I'll jest a twelvemonth in an hospital. My woeful self up in a mourning house ;
Prin. Ay, sweet my lord; and so I take my Raining the tears of lamentation,
[To the KING. For the remembrance of my father's death.
King. No, madam : we will bring you on your If this thou do deny, let our hands part ;
way. Neither intitled in the other's heart.
Biron. Our wooing doth not end like an old play ; King. If this, or more than this, I would deny, Jack hath not Jill : these ladies' courtesy
To flatter up these powers of mine with rest, Might well have made our sport a comedy. The sudden hand of death close up mine eye!
King. Come, sir, it wants a twelvemonth and a Hence ever then my heart is in thy breast.
day, Biron. And what to me, my love? and what to And then 'twill end. me ?
That's too long for a play. Ros. You must be purged too, your sins are rank, You are attaint with faults and perjury;
Arm. Sweet majesty, vouchsafe me, –
Dum. The worthy knight of Troy.
the plough for her sweet love three years. But, With three-fold love I wish you all these three. most esteemed greatness, will you hear the dialogue
Dum. O, shall I say, I thank you, gentle wife ? that the two learned men have compiled, in praise
Kath. Not so, my lord;- a twelvemonth and a day of the owl and the cuckoo ? it should have followed I'll mark no words that smooth-fac'd wooers say: in the end of our show. Come when the king doth to my lady come,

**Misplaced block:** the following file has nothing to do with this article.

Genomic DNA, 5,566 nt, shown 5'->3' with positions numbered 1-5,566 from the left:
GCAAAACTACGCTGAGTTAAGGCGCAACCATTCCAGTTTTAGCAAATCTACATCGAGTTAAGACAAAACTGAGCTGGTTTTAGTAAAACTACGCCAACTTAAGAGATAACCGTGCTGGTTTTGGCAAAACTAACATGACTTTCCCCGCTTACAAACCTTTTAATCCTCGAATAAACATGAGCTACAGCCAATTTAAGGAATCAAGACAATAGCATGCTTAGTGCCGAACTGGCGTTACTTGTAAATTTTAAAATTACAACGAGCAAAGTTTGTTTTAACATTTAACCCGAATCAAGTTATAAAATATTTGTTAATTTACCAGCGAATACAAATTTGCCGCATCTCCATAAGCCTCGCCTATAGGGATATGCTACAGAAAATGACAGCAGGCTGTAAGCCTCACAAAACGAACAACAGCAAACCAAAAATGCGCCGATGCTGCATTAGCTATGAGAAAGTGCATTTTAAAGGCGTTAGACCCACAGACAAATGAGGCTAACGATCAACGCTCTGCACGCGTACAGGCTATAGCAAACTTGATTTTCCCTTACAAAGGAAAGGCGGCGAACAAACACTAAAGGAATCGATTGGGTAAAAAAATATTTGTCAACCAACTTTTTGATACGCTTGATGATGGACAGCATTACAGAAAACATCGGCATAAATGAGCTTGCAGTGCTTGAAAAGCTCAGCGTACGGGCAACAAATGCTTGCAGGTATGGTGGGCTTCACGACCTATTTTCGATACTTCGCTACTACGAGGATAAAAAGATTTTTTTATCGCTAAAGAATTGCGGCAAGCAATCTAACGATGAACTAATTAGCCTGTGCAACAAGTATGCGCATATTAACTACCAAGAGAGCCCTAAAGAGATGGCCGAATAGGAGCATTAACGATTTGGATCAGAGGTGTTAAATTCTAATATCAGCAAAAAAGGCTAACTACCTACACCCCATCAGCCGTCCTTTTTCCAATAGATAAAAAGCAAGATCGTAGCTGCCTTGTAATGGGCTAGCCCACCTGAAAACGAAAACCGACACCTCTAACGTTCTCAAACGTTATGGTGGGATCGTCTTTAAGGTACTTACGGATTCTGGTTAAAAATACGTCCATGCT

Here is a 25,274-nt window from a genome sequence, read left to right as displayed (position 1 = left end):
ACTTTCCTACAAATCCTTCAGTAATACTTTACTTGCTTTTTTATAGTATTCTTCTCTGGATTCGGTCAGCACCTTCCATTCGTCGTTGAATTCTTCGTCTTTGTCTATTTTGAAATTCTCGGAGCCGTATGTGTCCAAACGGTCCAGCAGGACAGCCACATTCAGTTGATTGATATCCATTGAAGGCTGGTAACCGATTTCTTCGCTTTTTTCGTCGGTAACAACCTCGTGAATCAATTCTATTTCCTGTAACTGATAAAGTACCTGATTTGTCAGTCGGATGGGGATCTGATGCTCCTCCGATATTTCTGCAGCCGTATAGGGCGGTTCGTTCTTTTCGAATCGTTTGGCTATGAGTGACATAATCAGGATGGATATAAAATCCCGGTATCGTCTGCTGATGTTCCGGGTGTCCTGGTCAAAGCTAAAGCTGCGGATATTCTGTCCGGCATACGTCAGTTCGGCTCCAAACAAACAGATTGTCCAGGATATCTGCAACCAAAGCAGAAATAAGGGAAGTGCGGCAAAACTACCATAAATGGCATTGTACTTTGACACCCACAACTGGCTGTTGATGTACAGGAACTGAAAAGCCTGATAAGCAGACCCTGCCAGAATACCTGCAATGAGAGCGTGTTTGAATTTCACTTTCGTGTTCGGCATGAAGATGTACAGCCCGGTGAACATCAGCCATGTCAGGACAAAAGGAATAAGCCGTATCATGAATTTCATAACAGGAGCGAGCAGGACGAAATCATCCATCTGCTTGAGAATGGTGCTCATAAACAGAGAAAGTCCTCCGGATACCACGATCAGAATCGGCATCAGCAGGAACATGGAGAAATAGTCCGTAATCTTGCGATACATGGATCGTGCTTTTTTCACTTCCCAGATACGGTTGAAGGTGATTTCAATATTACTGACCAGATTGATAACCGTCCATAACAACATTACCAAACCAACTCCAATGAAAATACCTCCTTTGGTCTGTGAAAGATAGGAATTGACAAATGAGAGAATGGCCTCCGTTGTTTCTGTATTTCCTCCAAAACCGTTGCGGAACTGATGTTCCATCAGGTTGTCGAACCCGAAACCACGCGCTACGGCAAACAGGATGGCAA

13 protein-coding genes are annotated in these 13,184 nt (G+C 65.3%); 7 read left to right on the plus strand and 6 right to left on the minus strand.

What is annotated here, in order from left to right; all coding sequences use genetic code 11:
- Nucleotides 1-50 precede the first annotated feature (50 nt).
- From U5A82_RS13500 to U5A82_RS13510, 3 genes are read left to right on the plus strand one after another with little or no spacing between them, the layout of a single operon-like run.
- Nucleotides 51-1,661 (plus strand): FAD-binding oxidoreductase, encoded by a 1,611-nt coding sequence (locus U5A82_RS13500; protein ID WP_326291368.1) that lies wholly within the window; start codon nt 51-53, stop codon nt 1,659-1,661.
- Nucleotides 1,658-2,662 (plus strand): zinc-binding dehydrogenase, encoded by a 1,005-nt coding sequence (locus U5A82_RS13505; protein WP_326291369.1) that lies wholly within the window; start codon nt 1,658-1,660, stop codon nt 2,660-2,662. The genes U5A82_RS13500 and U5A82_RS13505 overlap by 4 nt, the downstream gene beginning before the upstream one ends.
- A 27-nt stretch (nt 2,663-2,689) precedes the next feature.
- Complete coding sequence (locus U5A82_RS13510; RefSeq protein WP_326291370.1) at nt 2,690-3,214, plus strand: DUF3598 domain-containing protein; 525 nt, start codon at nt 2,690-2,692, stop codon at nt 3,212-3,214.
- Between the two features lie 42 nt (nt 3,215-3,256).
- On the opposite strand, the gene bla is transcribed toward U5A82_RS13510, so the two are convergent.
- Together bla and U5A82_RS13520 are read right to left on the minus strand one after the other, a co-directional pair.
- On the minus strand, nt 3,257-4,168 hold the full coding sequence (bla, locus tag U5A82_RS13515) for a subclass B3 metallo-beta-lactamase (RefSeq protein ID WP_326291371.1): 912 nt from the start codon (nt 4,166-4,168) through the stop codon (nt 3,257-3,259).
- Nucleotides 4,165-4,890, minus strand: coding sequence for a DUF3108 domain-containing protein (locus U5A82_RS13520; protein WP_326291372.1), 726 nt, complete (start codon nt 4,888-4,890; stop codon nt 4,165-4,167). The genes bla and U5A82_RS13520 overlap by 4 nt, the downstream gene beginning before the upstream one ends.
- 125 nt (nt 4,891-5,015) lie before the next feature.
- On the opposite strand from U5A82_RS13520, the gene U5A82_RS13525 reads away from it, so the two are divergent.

King. Call them forth quickly, we will do so. Then, if I have much love, I'll give you some.
Arm. Holla! approach. Dum. I'll serve thee true and faithfully till then.
Enter HOLOFERNES, NATHANIEL, Moth, CoSTARD, Kath. Yet swear not, lest you be forsworn again.
and others. Long. What says Maria ? Mar.
At the twelvemonth's end, This side is Hiems, winter ; this Ver, the spring: I'll change my black gown for a faithful friend. the one maintain'd by the owl, the other by the
Long. I'll stay with patience; but the time is long. cuckoo. Ver, begin.
Spring When daisies pied, and violets blue,
And lady-smocks all silver-white, Before I saw you : and the world's large tongue
And cuckoo-buds of yellow hue, Proclaims you for a man replete with mocks ;
Do paint the meadows with delight, Full of comparisons and wounding flouts ;
The cuckoo then, on every tree, Which you on all estates will execute,
Mocks married men, for thus sings he, That lie within the mercy of your wit :
Cuckoo; To weed this wormwood from your fruitful brain ;
Cuckoo, cuckoo, O word of fear, And, therewithal, to win me, if you please,
Unpleasing to a married ear! (Without the which I am not to be won,)
When shepherds pipe on oaten straws,
And merry larks are ploughmen's clocks, With all the fierce endeavour of your wit,
When turtles tread, and rooks, and dau's, To enforce the pained impotent to smile.
And maidens bleach their summer smo AS,
The cuckoo then, on every tree,
When all aloud the wind dot) blow,
And coughing drowns the parson's saw,
And birds sit brooding in the snow,
And Marian's nose looks red and raw,
When roasted crabs hiss in the bowl,
Then nightly sings the staring owl,
Tu-whit, to-who, a merry note,
Joan doth keel the pot.
Arm. The words of Mercury are harsh after the
songs of Apollo. You, that way; we, this way.
(Ercuns, While gretisy Joan doth keel the pot,